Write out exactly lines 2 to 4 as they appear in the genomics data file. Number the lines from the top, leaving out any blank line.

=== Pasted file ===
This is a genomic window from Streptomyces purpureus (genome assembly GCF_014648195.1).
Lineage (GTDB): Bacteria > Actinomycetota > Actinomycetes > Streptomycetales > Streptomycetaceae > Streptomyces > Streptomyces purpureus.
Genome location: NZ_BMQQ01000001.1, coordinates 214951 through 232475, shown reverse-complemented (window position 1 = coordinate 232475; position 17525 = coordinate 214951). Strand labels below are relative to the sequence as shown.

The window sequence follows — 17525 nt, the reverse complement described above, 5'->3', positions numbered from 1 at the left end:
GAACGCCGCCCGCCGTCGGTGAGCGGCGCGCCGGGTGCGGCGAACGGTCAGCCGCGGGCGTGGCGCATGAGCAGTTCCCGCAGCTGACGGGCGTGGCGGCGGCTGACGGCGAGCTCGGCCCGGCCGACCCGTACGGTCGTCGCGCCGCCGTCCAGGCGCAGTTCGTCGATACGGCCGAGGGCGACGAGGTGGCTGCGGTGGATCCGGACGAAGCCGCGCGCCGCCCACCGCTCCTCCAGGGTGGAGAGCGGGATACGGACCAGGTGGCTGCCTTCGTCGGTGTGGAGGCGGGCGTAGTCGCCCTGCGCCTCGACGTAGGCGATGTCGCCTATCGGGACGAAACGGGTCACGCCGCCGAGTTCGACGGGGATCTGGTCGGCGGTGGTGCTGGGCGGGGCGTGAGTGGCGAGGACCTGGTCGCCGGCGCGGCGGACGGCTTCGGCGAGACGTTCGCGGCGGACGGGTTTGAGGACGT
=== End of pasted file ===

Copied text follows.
Lineage (GTDB): Bacteria > Actinomycetota > Actinomycetes > Streptomycetales > Streptomycetaceae > Streptomyces > Streptomyces purpureus.
Genome location: NZ_BMQQ01000001.1, coordinates 214951 through 232475, shown reverse-complemented (window position 1 = coordinate 232475; position 17525 = coordinate 214951). Strand labels below are relative to the sequence as shown.

The window sequence follows — 17525 nt, the reverse complement described above, 5'->3', positions numbered from 1 at the left end: